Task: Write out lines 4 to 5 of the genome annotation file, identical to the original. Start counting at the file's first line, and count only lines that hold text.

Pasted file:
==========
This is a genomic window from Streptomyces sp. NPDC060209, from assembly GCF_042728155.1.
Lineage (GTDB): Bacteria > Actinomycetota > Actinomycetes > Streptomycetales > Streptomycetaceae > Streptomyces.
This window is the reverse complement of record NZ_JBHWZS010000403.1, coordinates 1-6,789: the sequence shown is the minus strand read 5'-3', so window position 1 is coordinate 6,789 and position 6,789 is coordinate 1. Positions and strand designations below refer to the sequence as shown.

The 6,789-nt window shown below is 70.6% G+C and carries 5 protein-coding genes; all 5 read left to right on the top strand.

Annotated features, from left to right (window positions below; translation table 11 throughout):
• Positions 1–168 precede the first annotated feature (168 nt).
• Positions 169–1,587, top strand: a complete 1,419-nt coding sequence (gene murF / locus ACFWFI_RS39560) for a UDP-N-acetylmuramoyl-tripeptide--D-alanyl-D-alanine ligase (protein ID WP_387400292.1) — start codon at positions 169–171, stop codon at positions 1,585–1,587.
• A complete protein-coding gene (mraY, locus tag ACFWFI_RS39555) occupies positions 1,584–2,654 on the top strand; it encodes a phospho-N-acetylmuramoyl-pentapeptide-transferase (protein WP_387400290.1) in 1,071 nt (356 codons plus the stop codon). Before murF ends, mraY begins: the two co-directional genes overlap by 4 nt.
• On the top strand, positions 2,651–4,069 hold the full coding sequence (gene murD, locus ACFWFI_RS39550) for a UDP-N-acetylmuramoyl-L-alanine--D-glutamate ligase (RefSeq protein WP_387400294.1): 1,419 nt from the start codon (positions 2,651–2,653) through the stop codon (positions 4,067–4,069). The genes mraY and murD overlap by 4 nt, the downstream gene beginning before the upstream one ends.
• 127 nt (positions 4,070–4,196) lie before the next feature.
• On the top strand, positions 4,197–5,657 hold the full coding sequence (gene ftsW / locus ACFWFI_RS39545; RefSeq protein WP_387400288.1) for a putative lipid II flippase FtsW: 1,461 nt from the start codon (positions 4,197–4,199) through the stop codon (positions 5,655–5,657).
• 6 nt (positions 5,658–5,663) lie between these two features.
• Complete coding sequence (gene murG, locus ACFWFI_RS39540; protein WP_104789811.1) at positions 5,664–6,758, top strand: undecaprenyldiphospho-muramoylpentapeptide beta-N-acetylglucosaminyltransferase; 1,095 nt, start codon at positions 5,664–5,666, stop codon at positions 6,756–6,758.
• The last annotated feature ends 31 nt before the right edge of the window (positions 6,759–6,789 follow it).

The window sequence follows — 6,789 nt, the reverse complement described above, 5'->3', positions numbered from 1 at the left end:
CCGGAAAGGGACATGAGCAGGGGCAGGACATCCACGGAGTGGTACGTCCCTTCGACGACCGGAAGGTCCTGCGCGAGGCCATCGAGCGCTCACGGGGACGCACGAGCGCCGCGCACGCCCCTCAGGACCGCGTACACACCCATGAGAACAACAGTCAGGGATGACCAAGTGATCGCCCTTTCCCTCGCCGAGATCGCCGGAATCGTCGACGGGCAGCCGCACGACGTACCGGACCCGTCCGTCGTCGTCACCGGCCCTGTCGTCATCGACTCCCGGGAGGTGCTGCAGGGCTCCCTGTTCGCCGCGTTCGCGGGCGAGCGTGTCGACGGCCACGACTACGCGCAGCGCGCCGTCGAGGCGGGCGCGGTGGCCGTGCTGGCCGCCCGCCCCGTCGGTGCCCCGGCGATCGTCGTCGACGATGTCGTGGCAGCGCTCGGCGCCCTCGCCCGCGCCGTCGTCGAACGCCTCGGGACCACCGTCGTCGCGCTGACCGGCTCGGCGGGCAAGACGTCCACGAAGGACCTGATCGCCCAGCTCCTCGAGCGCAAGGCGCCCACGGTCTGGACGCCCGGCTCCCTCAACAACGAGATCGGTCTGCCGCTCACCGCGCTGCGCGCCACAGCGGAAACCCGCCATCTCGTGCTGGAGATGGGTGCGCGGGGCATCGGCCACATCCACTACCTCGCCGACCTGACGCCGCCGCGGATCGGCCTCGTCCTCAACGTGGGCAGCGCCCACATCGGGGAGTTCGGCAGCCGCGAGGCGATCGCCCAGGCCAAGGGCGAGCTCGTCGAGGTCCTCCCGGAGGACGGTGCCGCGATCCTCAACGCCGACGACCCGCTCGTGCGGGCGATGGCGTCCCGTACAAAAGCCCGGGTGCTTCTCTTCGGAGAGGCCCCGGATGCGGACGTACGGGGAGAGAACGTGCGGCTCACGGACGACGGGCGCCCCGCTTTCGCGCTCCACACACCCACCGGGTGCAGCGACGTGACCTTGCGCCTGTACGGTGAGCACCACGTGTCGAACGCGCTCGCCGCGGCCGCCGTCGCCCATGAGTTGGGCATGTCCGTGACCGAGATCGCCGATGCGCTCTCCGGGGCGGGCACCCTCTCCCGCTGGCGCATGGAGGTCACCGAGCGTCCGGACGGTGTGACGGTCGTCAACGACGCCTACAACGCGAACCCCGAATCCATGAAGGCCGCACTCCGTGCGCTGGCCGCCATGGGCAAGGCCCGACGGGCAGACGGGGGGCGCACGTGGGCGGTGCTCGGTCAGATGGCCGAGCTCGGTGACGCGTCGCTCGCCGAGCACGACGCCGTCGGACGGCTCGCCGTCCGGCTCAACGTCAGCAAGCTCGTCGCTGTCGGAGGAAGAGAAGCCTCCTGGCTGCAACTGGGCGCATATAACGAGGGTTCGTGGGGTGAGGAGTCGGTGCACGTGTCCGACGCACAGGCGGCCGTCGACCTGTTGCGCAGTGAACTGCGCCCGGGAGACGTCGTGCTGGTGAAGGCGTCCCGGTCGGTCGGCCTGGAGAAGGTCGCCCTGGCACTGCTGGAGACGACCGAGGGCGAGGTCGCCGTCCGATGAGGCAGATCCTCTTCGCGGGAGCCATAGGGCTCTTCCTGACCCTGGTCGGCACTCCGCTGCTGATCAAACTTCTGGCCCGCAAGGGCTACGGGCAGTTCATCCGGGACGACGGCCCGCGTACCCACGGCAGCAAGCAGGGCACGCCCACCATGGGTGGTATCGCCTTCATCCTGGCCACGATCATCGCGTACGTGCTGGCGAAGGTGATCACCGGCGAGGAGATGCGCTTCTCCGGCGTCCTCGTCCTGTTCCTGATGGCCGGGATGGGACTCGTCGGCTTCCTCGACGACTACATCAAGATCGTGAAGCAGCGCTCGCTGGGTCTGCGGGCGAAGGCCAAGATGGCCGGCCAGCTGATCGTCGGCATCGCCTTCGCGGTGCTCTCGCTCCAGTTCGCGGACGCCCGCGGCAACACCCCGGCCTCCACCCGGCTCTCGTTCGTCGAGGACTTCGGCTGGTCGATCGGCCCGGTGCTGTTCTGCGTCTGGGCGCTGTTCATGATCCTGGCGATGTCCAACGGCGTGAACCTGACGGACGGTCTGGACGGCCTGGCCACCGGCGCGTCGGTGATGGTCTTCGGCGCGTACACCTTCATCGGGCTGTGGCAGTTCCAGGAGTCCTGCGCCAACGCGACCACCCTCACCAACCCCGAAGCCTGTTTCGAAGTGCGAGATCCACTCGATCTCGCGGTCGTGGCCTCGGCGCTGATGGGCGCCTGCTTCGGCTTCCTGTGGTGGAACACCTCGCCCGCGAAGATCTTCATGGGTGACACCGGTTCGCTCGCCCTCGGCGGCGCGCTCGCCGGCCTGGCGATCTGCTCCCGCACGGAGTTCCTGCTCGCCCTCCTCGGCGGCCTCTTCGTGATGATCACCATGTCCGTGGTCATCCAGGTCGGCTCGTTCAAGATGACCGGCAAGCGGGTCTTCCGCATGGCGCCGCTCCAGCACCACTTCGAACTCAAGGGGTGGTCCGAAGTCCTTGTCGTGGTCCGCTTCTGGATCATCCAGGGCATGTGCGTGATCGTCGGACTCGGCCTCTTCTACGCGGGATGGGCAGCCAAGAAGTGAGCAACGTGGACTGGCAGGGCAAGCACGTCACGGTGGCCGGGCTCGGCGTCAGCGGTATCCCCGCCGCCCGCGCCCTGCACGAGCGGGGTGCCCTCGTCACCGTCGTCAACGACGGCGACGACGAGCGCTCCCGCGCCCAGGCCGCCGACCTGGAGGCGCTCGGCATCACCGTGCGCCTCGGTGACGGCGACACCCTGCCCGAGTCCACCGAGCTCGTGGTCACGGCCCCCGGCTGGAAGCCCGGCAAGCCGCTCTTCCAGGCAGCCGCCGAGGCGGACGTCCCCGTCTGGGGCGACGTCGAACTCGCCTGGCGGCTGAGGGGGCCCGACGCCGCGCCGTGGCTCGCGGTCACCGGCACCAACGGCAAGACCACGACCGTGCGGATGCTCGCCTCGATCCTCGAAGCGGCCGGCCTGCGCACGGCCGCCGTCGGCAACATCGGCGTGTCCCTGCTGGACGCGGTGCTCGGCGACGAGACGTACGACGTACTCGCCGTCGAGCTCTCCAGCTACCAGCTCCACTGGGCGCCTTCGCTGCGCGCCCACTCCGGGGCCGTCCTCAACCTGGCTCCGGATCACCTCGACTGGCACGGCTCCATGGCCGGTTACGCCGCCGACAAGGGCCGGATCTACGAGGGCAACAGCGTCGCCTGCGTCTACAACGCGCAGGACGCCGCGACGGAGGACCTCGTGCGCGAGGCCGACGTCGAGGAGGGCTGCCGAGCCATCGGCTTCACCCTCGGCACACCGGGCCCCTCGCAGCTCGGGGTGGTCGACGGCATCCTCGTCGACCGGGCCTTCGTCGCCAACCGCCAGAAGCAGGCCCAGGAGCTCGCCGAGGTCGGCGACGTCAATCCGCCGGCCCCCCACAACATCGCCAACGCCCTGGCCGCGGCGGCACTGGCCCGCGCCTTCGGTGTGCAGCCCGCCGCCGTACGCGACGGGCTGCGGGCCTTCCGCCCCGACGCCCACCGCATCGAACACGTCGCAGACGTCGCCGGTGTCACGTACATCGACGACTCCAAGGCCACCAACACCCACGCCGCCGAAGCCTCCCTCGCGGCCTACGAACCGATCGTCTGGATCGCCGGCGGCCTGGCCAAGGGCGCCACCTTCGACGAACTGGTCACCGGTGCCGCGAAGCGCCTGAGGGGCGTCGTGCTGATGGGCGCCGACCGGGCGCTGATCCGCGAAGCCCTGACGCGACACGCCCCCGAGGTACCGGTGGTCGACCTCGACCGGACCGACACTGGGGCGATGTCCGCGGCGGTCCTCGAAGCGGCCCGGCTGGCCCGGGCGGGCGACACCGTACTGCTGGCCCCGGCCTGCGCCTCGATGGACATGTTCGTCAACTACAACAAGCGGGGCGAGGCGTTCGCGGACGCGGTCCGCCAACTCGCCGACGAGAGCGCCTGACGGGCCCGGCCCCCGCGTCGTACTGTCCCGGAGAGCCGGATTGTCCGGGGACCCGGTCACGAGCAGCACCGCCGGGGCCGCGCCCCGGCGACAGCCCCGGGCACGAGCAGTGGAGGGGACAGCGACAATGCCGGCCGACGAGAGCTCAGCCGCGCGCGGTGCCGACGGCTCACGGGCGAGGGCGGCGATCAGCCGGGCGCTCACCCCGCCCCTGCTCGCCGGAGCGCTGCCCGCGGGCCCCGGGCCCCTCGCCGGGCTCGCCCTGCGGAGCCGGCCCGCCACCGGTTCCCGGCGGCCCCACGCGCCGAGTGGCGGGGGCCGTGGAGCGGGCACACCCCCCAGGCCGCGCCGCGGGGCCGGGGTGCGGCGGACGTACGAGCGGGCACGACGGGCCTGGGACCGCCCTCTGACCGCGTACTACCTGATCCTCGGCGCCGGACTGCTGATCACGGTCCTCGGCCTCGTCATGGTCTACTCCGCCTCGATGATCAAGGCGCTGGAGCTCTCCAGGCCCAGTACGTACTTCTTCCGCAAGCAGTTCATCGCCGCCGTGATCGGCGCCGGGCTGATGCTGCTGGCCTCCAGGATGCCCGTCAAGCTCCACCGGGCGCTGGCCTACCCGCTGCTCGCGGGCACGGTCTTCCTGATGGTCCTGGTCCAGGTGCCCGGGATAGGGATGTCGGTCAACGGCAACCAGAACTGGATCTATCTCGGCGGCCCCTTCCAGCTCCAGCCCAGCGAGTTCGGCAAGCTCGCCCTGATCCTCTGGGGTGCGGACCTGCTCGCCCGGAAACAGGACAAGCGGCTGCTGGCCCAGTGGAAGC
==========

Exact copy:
The 6,789-nt window shown below is 70.6% G+C and carries 5 protein-coding genes; all 5 read left to right on the top strand.

Annotated features, from left to right (window positions below; translation table 11 throughout):